On Thursday, the new Parliament of Sierra Leone was officially convened in what is known as a State Opening. This comes amidst the ongoing political stalemate and a boycott by the main opposition, the All People’s Congress (APC). At the State Opening, the President, Julius Maada Bio, announced that a committee would be set up to systematically review the country’s electoral machinery. That seems like a step towards addressing the outstanding and systemic issues, but it also raises many questions. We want to focus on that in this week’s editorial as we continue reflecting on the 2023 elections.
Before going into the National Electoral Systems Review Committee that the President announced in Parliament, let us remind ourselves of the appalling performance of the Electoral Commission of Sierra Leone (ECSL) in handling the entire process—from registration to voting day. The President referred to the shortcomings as “logistical limitations” that did not negatively affect the overall outcome. That is easy to understand and accept when you are the ‘winner.’ These issues can never be seen as insignificant for those deprived of voting because their names could not be found in the register. These issues cannot be seen as unimportant for those who gave up waiting for polling stations to open in the evening. For those who registered in Freetown and had their names in Kambia, it would be hard to see the issues as mere limitations. For those who were turned away from registration centres because the ECSL has a million rules guiding the same voter registration process, disenfranchisement is the only way they can interpret it. The ECSL’s chaotic show was an unnecessary embarrassment. As we’ve argued before, we are supposed to get better in every election we conduct. What was put up on June 24 2023, left so much to be desired, and one would wonder why heads have not rolled.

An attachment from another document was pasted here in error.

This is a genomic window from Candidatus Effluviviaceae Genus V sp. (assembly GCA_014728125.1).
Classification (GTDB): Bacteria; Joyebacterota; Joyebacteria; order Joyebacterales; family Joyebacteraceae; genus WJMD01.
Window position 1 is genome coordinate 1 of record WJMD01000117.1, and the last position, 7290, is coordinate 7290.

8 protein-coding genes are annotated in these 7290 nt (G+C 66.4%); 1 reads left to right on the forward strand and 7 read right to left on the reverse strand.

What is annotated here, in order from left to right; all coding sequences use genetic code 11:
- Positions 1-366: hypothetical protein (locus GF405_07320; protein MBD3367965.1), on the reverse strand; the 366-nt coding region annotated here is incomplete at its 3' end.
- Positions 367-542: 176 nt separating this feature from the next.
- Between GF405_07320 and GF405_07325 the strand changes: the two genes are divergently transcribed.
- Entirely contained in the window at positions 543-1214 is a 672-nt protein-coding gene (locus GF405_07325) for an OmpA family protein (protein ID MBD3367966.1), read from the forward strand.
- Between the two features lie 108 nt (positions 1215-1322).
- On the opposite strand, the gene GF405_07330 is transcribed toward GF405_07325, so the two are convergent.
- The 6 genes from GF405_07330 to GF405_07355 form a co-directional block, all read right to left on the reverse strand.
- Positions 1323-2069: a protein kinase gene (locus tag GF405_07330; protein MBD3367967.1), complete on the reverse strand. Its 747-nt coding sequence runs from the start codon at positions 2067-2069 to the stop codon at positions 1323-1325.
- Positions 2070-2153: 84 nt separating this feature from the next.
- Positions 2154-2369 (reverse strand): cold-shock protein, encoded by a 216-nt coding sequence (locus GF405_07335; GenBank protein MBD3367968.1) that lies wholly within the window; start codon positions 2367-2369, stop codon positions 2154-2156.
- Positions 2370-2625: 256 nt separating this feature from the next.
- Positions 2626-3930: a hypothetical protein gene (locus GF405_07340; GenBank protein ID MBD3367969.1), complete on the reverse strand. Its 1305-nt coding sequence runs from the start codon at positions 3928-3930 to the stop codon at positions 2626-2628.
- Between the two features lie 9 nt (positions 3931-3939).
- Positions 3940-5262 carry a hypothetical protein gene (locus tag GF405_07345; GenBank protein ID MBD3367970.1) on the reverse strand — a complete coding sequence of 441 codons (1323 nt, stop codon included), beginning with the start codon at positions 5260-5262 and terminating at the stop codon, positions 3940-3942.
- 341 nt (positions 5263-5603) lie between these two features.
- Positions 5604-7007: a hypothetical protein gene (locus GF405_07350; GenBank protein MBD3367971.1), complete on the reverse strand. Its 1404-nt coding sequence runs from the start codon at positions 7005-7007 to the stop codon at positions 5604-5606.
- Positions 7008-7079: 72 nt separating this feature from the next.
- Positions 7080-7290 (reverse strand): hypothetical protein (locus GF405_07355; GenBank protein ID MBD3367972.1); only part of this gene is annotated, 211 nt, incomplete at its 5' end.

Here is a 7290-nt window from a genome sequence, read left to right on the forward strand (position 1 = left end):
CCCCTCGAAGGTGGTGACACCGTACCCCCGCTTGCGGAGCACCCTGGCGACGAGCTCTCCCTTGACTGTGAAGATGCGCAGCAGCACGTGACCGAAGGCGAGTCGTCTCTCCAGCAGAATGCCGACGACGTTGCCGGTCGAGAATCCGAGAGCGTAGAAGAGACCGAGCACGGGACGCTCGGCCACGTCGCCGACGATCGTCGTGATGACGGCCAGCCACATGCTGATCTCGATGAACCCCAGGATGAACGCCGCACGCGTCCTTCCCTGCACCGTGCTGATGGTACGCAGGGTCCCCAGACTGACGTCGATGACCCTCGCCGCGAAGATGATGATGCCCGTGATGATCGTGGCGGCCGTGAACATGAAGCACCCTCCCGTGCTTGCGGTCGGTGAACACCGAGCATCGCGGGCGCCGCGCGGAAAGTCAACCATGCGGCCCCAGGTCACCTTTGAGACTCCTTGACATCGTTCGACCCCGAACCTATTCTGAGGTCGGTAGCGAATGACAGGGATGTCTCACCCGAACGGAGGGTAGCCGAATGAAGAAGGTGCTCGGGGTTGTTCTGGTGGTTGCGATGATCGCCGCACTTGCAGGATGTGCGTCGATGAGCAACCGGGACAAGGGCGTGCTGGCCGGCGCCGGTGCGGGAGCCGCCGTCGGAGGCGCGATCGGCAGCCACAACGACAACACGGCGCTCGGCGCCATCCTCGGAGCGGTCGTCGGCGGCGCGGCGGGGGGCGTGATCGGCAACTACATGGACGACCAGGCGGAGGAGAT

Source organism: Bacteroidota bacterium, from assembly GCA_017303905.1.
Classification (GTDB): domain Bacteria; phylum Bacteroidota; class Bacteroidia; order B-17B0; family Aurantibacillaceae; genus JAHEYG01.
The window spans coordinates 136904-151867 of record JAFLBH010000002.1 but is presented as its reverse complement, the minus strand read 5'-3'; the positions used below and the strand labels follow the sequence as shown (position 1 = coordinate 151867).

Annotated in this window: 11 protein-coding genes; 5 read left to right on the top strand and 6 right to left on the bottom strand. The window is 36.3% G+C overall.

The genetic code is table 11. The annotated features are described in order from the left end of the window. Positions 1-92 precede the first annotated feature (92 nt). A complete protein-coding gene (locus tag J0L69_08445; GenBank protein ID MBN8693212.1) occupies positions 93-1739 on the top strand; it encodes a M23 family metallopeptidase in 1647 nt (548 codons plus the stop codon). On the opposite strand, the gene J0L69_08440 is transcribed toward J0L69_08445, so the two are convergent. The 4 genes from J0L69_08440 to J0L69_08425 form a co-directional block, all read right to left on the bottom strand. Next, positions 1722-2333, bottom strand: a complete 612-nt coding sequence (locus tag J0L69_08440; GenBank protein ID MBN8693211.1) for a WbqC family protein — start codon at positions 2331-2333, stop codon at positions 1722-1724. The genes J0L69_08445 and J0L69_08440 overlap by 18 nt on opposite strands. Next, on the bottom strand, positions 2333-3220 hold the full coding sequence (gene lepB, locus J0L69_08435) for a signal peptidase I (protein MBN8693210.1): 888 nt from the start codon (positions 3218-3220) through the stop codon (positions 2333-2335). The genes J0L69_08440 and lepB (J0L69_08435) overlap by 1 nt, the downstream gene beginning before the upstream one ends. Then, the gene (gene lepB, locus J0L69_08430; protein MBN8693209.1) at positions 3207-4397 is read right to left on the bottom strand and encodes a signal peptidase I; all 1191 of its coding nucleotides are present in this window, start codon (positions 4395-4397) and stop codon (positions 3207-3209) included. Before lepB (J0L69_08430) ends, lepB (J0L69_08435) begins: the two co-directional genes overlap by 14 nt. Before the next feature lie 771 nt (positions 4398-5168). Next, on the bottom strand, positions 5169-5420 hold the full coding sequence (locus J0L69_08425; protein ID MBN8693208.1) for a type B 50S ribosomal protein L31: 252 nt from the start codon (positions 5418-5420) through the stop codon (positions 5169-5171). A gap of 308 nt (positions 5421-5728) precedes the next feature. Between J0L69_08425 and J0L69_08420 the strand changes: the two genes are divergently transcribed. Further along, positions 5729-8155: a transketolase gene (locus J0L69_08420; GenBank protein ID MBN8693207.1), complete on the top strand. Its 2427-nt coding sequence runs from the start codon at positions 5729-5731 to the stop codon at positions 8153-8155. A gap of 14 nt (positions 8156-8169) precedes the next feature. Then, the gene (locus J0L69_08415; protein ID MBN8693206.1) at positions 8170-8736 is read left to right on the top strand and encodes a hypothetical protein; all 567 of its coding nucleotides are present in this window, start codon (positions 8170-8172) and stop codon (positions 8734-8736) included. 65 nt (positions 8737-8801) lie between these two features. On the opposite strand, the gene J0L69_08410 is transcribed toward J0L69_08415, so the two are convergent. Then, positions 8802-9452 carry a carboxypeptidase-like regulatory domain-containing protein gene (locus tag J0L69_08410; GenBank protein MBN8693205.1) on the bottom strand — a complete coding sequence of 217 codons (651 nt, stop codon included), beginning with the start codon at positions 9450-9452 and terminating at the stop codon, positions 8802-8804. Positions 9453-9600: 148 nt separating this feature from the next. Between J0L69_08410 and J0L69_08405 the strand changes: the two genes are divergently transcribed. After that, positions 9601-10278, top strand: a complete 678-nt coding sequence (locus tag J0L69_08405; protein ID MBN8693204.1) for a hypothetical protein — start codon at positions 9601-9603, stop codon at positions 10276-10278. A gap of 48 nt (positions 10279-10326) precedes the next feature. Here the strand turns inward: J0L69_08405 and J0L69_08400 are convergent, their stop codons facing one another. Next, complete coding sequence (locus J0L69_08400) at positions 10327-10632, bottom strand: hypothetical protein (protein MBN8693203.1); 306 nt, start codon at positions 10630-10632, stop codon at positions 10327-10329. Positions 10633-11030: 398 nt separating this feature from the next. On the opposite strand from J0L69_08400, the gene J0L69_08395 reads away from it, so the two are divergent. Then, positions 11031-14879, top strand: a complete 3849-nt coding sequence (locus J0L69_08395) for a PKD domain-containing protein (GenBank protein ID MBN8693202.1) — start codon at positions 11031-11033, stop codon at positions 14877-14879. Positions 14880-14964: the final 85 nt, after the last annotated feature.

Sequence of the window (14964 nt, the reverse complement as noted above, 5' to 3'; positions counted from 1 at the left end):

It sounds great that the President has considered a review. As we await clarity on the terms of reference, mandate and composition, it is important to lay out some potential issues and contradictions. With the risk of sounding like perpetual cynics, because we question everything, our misgivings here stem from the history and outcomes of state-led enquiries and review processes, and hopefully, these concerns are taken into consideration as the committee is constituted.
That this is led by the State is going to be a very foundational challenge. You have a situation where trust is lacking, and the opposition continues its boycott. The Vice President presiding over the review also casts its own shadow of doubt over the government’s sincerity. If we are not careful, we will end up with a situation that makes no difference from where we are right now: spend money to conduct a review and end up with findings and recommendations that we cannot use because only the government and party in power accept it. This is exactly why the face of the committee and the overall composition matters. When the President appointed a committee to investigate the protests that happened a year ago, many people had their doubts. As we are doing now, we stated why we were doubtful. The report of that committee left much to be desired as it sought only to point fingers through a very skewed lens. You do not want a repeat of that sham that no one is even talking about anymore.
Here is the most interesting bit in all of this. How far is the government prepared to go? In other words, to what extent will the review go in dealing with the systemic issues as highlighted by the President, as well as the most immediate and pressing problems causing the current political tension in the country? Will they address the bone of contention—a breakdown of the results as demanded by the aggrieved party and international observers? It is important because that is where the issue lies at the moment, and it should naturally be the starting point. One would imagine this to be a fairly straightforward process. If Mr. President considers it important to initiate a review, the same dose of goodwill can trigger a speedy resolution of the most contentious issues. Well, ideally, and that takes us to the next point.
Time will be critical in this as well. Such committees take forever to get started, and they usually work at a snail’s pace. Considering the issues at hand, wasting time is an unaffordable luxury. Given that this is a reality that cannot attend to the needs and nature of such a review, it makes sense that a parallel approach is used to address the political stalemate and the more pressing issues while the committee addresses issues at the systemic level.
The usefulness of the electoral review will depend on the factors discussed here, and one would hope that it turns out to be something other than a whitewash and an exercise in futility. Such reviews are expensive and should offer great value for time and money.
Whatever you are up to this weekend, let it be worth it!